SUN rise for Scaling Up Nutrition
As the Scaling Up Nutrition Movement gets ready for its Global Gathering, Ramatu Jalloh from the Sierra Leone SUN Civil Society Network looks at its potential in helping to meet the Sustainable Development Goal on ending hunger.
With the sun setting on the Millennium Development Goals (MDGs), the world is looking towards a new global strategy to put the world to rights through ending poverty and inequity: the Sustainable Development Goals (SDGs).
The ambitious SDG 2 aims to ‘End hunger, achieve food security and improved nutrition and promote sustainable agriculture,’ leaving those of us working in nutrition to ask ourselves what we can do differently to ensure that we achieve this goal.
A movement to end hunger and malnutrition
For the past four years, the SUN Global Gathering, which this year takes place from the 20-22 October in Milan, Italy, has been a forum for discussions around ending hunger and malnutrition and setting benchmarks for developing countries to reach better national outcomes through collaboration, dialogue and discussion.
In Sierra Leone the Scaling Up Nutrition (SUN) Civil Society Alliance and the Global Alliance for Vaccinations Initiative have created a joint platform (HANSLCSP) that aims to tackle health and nutrition in a multi-sectoral manner. This approach has been tested to its limits during the Ebola crisis which recently affected the country. We will be attending the Global Gathering this year and look forward to sharing our experience with the 36 other civil society alliance representatives from the SUN Civil Society Network that will be in attendance.
The SUN Movement was founded on the principle that all people have a right to food and good nutrition. Every year, the Gathering brings together governments, the United Nations Family, civil society, businesses and research institutions in a collective effort to increase political attention and encourage support for countries engaged in scaling up nutrition and the Movement as a whole. It is an opportunity for partners and countries to take stock of their progress so far and map the way forward.
Recognizing the right to food
Developing countries have signed up to a series of Global commitments through the SUN Movement, such as the Nutrition for Growth initiative which aims to ‘prevent at least 20 million children from being stunted and saving at least 1.7 million lives by 2020’. SUN Movement members commit to achieving the World Health Assembly targets working within a rights based framework, recognizing the right to food and nutrition and ensuring that they work in a mutually accountable and responsible manner along with respecting other principles in the SUN Movement.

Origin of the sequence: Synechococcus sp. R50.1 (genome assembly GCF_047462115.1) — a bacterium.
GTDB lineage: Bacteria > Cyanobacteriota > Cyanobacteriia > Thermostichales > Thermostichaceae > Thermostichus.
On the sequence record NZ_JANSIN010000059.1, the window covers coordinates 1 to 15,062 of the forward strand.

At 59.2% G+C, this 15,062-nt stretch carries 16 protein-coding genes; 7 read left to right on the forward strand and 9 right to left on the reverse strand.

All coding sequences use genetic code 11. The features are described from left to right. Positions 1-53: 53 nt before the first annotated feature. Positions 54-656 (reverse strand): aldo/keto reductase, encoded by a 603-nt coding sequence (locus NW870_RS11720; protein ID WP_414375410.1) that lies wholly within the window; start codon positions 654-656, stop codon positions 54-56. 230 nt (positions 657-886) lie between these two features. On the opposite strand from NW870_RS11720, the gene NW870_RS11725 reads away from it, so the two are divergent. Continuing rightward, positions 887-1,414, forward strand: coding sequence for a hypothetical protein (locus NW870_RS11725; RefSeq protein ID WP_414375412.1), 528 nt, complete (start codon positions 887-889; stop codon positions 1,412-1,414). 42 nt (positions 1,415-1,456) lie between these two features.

In Sierra Leone we have been working on the right to food and nutrition at a community level. Our key focus this year has been policy advocacy for the inclusion of the right to food in the national Constitution which is under review. Recognition in the Constitution would heighten the importance of food and nutrition security for national development.
On the second anniversary of the Nutrition for Growth initiative our platform collaborated with ACF (Action Against Hunger) to organise a round table discussion on the country’s progress on Scaling Up Nutrition, bringing together 30 stakeholders from government, the United Nations, donors and civil society to discuss progress and what needs to be done for us to get back on track after the Ebola outbreak.
Recognising the need to accelerate efforts, we have engaged the Sierra Leone Market Women’s Association, a dynamic network for community mobilisation and are now bringing on board religious leaders and traditional healers to support nutrition and immunisation efforts. We have also trained media practitioners on ethical reporting of health issues, with specific reference to nutrition and nutrition sensitive issues. There is now at least one media representative in every district across the country focusing on health reporting.
Collaboration and commitment
The SUN Movement can boast of high-level political and donor commitment. It has been able to build on partnerships with civil society, a critical network for reaching and empowering communities to take action for positive behavior change, reminding government of its commitments and pushing for policy change for nutrition. Business communities and research institutions are coming on board bringing expertise to concretise strategies in collaboration with other SUN members for better nutrition.
With all these opportunities for ending hunger and malnutrition, the SUN Global Gathering creates high expectation from the participants who now look to the Global Movement for a clear direction on how we can achieve our intended results. In my view the SUN will rise and shine through our efforts as one united body working in partnership under one umbrella. Let us all play our part and bring out the best from the 2015 Global Gathering as we work towards improving the lives of future generations.
Find out more about the SUN Movement here at their website.
Find out more about the SUN Civil Society Network here on their website.
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